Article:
Posted by: HAT | April 25, 2009

An Ethics of Dissensus (!!)

To the Unknown Voice, Kandinsky

To the Unknown Voice, Kandinsky

I spent Zoe’s swim practice on Friday reading the Afterword of Ewa Płonowska Ziarek, An Ethics of Dissensus: Postmodernity, Feminism, and the Politics of Radical Democracy (Stanford: Stanford University Press, 2001).

(I started with the “afterword” because I thought I could get through that in an hour, rather than chapter 5, which discusses Irigaray’s “labor of the negative,” and its role in developing a viable ethics for a postmodern radical democratic politics, although chapter 5 is still on the agenda. I’ve already tried working my way through the first couple of chapters, but it was about a year ago, and I can’t say I understand it all the way. Just enough to be sure this is an important book and full of good ideas.)

Ziarek’s project is to work out an ethical theory that takes into account the difficulties with the “politics of difference without ethical stakes” — if I understand this, and in my own less sophisticated terms, the kind of allegedly value-free accommodationist “diversity” politics that would tolerate just about anything for the sake of respecting difference — and “the search for the normative criteria of justice transcending the antagonisms of race, class, sexuality, and gender” (217) — again, my own interpretation, something that would lead in an ideological direction, and would (as it has in the past) privilege some one term under the guise of universality. So, she works at “bringing together discourses that rarely engage each other — poststructuralism, feminism, psychoanalysis, race throy, and the politics of radicao democracy . . .”(217) to draw out their mutual relevance.

She “foregrounds” antagonism, and thus “the formative role of power in the constitution of identities, discourses, and bodies.” (218) Taking antagonism seriously keeps theory from premature “transcendence” with appeal to consensus or “higher moral principles,” and makes us work at rethinking freedom, obligation, and the relationship of ethics and politics. In particular, she is concerned (drawing on Levinas and Lyotard) about “social conflicts that cannot be resolved because the wrong is not signifiable in the discourse in which the articulation and regulation of conflict takes place.” (218) That politics of the “differend” constitutes a radical limit to justice as viewed from any approach that aims at consensus or normative regulation.

Then, she draws on Foucault, Butler, and the whole postmodern discourse about the constitution of bodies to “stress the formative role of power not only in the constuction of political identities but also in the materialization of bodies.”(218) My interpretation: antagonism, the way it plays out in political practice and in contested ethical discourse, produces or materializes sexed, racialized, classed, etc. bodies. “The body” isn’t abstract, and isn’t simply natural & given; we encounter it as produced, discursively “materialized”, always already meaningful, and meaningful in a way that embodies the antagonistic power relations that produce and materialize it/them. “This reformulation of antagonism foregrounds both the unconscious mechanisms of sexual and racial fantasies consolidating power relations and the traumatic impact of racial terror and sexual violence.”(218)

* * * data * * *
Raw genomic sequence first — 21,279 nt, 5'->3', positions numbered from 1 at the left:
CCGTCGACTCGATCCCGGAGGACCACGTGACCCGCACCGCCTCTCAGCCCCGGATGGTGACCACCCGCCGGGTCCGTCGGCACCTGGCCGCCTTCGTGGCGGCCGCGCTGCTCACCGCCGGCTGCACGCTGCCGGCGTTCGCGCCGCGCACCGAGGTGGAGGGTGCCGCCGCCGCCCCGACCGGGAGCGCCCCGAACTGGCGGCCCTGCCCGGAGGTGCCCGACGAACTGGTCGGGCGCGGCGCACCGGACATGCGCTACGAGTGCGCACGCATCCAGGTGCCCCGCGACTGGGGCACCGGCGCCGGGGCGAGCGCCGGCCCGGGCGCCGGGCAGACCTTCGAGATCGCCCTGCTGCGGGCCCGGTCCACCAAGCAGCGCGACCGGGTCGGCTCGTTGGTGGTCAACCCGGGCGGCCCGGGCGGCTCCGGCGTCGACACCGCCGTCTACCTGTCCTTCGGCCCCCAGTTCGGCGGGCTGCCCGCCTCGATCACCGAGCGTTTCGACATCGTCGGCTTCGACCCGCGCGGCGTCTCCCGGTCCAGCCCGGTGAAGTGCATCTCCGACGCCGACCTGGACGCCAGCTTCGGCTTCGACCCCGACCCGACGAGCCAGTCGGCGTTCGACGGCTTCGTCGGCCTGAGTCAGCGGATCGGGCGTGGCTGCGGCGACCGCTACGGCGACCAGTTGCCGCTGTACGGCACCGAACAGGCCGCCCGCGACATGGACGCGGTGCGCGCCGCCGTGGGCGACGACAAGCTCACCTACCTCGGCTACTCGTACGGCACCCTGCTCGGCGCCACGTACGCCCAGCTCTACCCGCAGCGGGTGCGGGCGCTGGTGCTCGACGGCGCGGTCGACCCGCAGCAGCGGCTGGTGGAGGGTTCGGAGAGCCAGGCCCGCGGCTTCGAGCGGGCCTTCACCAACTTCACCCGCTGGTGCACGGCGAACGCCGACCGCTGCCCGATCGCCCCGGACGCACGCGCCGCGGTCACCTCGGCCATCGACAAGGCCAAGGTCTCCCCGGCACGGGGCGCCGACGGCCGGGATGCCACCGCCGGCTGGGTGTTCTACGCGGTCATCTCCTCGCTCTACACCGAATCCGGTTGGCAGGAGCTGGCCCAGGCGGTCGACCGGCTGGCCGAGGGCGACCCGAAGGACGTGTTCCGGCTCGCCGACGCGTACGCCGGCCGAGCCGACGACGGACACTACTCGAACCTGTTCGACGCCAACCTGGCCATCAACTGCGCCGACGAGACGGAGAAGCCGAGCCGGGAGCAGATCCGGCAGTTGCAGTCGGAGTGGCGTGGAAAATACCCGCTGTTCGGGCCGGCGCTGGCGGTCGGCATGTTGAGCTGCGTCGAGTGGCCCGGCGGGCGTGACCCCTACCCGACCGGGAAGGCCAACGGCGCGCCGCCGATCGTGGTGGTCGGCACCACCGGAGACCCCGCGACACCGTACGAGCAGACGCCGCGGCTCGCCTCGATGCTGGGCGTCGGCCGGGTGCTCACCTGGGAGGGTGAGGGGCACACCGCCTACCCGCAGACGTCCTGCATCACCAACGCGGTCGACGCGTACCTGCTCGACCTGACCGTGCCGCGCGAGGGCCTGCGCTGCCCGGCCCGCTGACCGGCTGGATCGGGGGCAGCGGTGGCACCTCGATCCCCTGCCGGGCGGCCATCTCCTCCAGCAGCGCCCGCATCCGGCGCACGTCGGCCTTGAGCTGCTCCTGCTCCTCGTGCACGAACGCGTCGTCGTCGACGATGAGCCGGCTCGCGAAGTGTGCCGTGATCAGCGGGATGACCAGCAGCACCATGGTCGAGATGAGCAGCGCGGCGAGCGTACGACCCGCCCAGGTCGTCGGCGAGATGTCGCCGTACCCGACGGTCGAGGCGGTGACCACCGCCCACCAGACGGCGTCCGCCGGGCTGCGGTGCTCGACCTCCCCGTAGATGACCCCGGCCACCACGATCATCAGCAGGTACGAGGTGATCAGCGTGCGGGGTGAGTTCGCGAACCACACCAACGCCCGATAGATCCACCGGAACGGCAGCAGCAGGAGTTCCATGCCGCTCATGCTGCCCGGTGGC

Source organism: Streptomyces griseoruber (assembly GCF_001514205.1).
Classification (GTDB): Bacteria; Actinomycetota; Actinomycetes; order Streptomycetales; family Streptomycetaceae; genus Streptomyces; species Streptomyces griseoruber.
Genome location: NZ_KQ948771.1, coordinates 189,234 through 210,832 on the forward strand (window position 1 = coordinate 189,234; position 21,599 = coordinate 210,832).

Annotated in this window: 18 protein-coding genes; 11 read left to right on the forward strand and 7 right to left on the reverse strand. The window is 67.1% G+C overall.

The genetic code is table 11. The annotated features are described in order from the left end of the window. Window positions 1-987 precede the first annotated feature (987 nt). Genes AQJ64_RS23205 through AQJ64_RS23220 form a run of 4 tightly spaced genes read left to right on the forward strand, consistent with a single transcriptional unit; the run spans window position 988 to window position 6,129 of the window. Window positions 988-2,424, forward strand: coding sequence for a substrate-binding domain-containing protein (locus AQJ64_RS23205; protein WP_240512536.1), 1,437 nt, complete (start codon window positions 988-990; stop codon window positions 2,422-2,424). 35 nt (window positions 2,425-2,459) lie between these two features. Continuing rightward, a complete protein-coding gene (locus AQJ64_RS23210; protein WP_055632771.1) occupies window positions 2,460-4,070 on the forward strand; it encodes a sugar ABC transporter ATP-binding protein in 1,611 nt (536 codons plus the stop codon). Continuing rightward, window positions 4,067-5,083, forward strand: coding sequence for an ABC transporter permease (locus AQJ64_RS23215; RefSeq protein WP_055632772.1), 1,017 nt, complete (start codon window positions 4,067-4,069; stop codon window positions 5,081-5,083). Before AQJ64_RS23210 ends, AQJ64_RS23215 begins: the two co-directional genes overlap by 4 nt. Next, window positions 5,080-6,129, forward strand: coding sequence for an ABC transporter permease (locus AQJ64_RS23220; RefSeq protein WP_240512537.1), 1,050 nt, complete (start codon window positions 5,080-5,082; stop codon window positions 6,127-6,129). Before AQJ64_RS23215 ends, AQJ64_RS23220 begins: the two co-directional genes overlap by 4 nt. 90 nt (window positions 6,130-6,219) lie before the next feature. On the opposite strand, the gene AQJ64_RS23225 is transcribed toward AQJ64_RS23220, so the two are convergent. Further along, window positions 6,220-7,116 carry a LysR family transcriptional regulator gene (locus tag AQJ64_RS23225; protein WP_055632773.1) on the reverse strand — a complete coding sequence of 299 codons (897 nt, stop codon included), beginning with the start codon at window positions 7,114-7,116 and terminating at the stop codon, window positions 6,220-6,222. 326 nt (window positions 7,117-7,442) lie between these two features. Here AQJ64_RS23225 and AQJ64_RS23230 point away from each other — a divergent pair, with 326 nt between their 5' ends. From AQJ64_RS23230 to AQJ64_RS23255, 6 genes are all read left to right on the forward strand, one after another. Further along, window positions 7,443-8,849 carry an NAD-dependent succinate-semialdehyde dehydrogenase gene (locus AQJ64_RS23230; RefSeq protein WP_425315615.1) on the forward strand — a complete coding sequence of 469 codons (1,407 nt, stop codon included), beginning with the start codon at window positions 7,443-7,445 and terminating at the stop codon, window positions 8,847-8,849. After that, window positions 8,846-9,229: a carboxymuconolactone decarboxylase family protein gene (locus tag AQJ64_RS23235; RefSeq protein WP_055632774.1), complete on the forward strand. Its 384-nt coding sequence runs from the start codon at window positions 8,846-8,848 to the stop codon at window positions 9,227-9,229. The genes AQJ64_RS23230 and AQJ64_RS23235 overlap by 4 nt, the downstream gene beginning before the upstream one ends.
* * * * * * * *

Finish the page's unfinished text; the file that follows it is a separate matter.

This is great stuff, which I wouldn’t have seen half as clearly before reading Kelly Brown Douglas’ Sexuality and the Black Church (Maryknoll, NY: Orbis Books, 1999), but which, since I did read that just recently, provides a ready example of just the set of complicated racialized/sexualized fantasies and terrors and cultural accommodations and injuries and ongoing consequences Ziarek is talking about.

The consequence of this jointly ethical and political project is that “this ethics is primarily transformative: it aims to change the unjust power relations and to assume an infinite responsibility for violence and the oppression of others.”(219) She terms this “the ethos of becoming” and “the ethos of obligation” simultaneously, identifies it as a shift “from moral law to the event” which “locates responsibility in the always asymmetrical, embodied relation to the Other,” and “redefines freedom as an engagement in the experimental praxis aiming to surpass historically sedimented identities and to create new modes of life.”(219) So — freedom becomes the taking on of the task of the angel of history, in a sense, in the context of a community (?) of antagonistic others subjectivized in racialized, sexualized, classed, and various other ways, with an aim of “the creation of new configurations of power relations”(219) — obviously, characterized by more attention to the silenced, excluded, disempowered — which “stresses the radical futural dimension of democratic politics”(219) — the dimension of utopian expectation, note — and “opens up an unpredictable relation to the future, which exceeds calculations, anticipation, and aspirations of the political agents.”(219)

Then, she goes on for another couple of pages working out the specific connection of the unconscious, fantasy, terror, its sedimentation in identities and political antagonisms and its role in the cementing of ideology and unjust relations of power . . . but now I have to get ready to go to a swim meet, so will have to get to making notes on that a little later.

Suffice it to say I have underlines, little asterisks in the margins, and key words up in the corner of p. 219, since Ziarek’s articulation of this politics or ethos of becoming/obligation seems to me the horizon of the utopian discourse being approached by Adorno, Irigaray, and Agamben. Ziarek is my new hero!!


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